Uses for Boys by Erica Lorraine Scheidt
Anna remembers a time before boys, when she was little and everything made sense. When she and her mom were a family, just the two of them against the world. But now her mom is gone most of the time, chasing the next marriage, bringing home the next stepfather. Anna is left on her own—until she discovers that she can make boys her family. From Desmond to Joey, Todd to Sam, Anna learns that if you give boys what they want, you can get what you need. But the price is high—the other kids make fun of her; the girls call her a slut. Anna’s new friend, Toy, seems to have found a way around the loneliness, but Toy has her own secrets that even Anna can’t know. Then comes Sam. When Anna actually meets a boy who is more than just useful, whose family eats dinner together, laughs, and tells stories, the truth about love becomes clear. And she finally learns how it feels to have something to lose—and something to offer. Real, shocking, uplifting, and stunningly lyrical, Uses for Boys is a story of breaking down and growing up.
Uses for Boys is not a romance, it’s a dark gritty look into a dysfunctional family and the impact it has on the protagonist. This was not an easy book to read with its dark subject matter and unusual writing style. It touches on sex, rape, drugs, lies, loss, and emotional scars. Anna tries to fill the emptiness she feels with boys. (i.e. sex) It is sad and raw and ugly. She is brave and lonely and I cried for the loss of this young woman’s innocence.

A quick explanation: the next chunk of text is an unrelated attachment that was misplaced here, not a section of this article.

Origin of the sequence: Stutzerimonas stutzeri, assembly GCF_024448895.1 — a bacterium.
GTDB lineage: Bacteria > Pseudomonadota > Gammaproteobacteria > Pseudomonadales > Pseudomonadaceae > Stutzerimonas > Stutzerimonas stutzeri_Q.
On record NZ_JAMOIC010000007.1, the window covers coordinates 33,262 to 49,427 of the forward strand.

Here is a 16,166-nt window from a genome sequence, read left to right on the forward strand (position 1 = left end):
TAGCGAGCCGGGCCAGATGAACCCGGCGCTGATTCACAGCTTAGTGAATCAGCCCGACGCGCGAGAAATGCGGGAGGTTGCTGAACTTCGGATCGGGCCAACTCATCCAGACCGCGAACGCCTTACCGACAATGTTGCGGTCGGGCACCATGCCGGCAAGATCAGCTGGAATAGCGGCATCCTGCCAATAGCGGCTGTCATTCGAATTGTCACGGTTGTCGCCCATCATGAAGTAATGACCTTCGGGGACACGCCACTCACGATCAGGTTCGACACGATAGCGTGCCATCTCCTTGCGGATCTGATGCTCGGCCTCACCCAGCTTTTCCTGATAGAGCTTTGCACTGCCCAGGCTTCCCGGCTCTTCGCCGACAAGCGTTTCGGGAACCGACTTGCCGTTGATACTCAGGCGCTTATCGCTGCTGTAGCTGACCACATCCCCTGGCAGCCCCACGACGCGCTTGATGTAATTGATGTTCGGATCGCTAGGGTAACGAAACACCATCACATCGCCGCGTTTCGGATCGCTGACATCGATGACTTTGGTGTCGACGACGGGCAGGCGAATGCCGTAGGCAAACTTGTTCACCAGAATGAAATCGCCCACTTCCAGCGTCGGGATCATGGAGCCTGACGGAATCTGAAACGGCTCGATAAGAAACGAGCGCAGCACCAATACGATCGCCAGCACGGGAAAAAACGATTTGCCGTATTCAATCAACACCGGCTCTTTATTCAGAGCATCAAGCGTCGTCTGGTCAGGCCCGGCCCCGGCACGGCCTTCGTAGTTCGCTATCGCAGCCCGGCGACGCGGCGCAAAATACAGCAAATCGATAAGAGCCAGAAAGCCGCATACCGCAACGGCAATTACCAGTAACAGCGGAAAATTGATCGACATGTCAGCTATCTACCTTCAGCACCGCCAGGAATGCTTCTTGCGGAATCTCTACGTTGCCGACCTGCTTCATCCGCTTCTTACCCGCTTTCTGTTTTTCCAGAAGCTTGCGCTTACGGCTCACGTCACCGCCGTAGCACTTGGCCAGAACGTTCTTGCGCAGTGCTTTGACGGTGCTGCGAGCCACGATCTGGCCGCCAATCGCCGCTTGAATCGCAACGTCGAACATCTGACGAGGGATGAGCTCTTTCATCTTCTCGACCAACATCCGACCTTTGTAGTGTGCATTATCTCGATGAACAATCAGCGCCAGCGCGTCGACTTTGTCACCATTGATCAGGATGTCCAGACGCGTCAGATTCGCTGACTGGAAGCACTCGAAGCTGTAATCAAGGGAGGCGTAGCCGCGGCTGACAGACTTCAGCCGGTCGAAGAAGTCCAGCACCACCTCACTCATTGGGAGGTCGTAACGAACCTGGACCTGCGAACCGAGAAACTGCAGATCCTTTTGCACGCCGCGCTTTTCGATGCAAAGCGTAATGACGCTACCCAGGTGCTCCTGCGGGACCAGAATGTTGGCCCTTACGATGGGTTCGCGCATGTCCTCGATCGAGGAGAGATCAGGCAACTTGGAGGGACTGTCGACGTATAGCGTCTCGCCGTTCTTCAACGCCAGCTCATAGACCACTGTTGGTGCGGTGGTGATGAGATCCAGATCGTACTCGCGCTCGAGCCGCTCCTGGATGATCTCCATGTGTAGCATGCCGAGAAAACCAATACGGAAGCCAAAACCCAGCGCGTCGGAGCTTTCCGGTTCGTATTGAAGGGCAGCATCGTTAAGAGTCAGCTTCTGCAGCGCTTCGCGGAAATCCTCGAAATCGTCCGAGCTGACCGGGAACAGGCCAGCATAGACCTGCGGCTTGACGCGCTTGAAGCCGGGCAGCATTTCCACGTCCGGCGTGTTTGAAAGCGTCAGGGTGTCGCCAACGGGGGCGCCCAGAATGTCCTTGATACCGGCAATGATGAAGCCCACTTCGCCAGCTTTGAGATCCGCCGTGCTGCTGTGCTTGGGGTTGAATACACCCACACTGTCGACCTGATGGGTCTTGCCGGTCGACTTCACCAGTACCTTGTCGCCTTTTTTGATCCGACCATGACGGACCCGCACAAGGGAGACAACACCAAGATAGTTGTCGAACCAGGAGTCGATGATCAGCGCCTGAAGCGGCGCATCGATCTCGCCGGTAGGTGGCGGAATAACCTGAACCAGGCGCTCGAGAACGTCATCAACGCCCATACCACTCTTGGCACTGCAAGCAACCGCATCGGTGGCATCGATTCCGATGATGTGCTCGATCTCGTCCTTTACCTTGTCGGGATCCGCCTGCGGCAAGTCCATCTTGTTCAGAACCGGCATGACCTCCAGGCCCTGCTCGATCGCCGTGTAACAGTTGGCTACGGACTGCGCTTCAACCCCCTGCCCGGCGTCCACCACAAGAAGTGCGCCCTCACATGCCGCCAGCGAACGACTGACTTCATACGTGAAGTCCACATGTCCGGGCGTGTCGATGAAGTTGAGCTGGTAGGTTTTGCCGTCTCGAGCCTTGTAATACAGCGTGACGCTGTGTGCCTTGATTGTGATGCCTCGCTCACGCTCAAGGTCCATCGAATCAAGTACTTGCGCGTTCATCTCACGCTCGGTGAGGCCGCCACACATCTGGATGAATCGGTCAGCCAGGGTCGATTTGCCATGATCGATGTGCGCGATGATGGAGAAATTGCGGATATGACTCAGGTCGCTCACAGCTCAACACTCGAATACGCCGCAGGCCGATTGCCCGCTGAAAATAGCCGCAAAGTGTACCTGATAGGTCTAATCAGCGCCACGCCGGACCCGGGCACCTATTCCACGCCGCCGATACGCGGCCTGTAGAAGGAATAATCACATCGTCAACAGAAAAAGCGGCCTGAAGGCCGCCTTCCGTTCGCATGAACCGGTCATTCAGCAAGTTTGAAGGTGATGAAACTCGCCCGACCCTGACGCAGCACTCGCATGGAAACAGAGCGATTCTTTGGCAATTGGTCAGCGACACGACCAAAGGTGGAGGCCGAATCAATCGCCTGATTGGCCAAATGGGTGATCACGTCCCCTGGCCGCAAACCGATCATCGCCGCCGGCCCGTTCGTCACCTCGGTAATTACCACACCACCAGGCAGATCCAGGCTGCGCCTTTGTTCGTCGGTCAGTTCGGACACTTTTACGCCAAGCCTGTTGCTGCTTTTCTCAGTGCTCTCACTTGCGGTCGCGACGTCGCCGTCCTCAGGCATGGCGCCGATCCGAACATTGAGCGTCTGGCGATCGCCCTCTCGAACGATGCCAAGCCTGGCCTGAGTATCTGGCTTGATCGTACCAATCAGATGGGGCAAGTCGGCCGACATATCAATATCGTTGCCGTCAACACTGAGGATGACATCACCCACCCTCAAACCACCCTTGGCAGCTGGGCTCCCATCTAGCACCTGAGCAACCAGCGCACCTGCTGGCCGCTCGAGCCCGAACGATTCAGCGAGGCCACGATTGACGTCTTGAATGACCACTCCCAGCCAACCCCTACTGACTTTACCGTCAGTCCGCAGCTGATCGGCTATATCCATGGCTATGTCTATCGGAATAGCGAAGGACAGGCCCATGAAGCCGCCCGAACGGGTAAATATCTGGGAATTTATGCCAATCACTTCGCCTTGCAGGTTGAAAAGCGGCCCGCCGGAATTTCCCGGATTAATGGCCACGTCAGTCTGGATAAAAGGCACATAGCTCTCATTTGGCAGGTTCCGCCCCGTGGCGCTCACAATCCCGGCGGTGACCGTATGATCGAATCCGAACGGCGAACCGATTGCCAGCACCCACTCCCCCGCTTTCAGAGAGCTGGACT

Anna does not know who her father is and she is perfectly happy being her mom’s one and only. Anna turns eight and her Mom starts dressing up, going out and bringing home a string of boyfriends, husbands, and step-brothers. She finds herself moving from one new home to another. When the last marriage fails she becomes a latch-key kid. I felt so sorry for Anna and hated her mother;’s selfish ways. I hated that this awkward girl confused abuse and attention from boys as love. Toy was an interesting girlfriend and I loved the way the girls dressed in vintage clothing. For all that Anna does wrong; there is a lot she does right and responsibly.
Scheidt does not paint us a pretty picture; she instead delivers a raw, gritty, dark tale of the darker side of being a teenage girls. It is a painful look at promiscuity and why some girls are drawn to it. It may cause some readers to look twice at the school “slut” While this is labeled young adult, it really pushes the limits and is meant for a much older reader. Sex, abortion and drug use are all present. I would not want my own daughter’s exposed to this without a lot of discussion to follow. The tale is told from Anna’s point of view, but there is very little dialogue as we are essentially taking a trip inside her mind as she shares her thoughts, fears and warped reality.
Used for Boys was unique, dark and gritty. It is definitely meant for older teens and I would advise parental discussions. Fans of Beautiful Disaster and character driven issues will appreciate this unique perspective. I have a feeling this will have mixed reviews from over the top love to downright loathing.
Three rich roast coffee out of five